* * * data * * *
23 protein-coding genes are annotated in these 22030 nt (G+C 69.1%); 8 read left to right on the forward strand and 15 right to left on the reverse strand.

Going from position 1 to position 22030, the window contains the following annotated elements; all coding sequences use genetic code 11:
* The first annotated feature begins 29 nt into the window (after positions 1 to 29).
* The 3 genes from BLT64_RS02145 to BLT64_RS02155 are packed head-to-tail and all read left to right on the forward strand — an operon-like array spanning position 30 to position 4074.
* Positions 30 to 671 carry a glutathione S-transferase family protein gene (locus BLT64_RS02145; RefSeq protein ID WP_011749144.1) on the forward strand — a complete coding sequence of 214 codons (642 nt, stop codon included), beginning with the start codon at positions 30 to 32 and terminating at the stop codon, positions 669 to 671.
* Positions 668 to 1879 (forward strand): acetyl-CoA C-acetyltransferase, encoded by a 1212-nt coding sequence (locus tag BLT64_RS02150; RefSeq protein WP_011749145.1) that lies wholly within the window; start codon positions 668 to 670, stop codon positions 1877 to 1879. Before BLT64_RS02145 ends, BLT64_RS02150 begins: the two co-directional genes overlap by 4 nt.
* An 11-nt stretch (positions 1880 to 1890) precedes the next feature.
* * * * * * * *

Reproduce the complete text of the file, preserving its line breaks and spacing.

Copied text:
23 protein-coding genes are annotated in these 22030 nt (G+C 69.1%); 8 read left to right on the forward strand and 15 right to left on the reverse strand.

Going from position 1 to position 22030, the window contains the following annotated elements; all coding sequences use genetic code 11:
* The first annotated feature begins 29 nt into the window (after positions 1 to 29).
* The 3 genes from BLT64_RS02145 to BLT64_RS02155 are packed head-to-tail and all read left to right on the forward strand — an operon-like array spanning position 30 to position 4074.
* Positions 30 to 671 carry a glutathione S-transferase family protein gene (locus BLT64_RS02145; RefSeq protein ID WP_011749144.1) on the forward strand — a complete coding sequence of 214 codons (642 nt, stop codon included), beginning with the start codon at positions 30 to 32 and terminating at the stop codon, positions 669 to 671.
* Positions 668 to 1879 (forward strand): acetyl-CoA C-acetyltransferase, encoded by a 1212-nt coding sequence (locus tag BLT64_RS02150; RefSeq protein WP_011749145.1) that lies wholly within the window; start codon positions 668 to 670, stop codon positions 1877 to 1879. Before BLT64_RS02145 ends, BLT64_RS02150 begins: the two co-directional genes overlap by 4 nt.
* An 11-nt stretch (positions 1880 to 1890) precedes the next feature.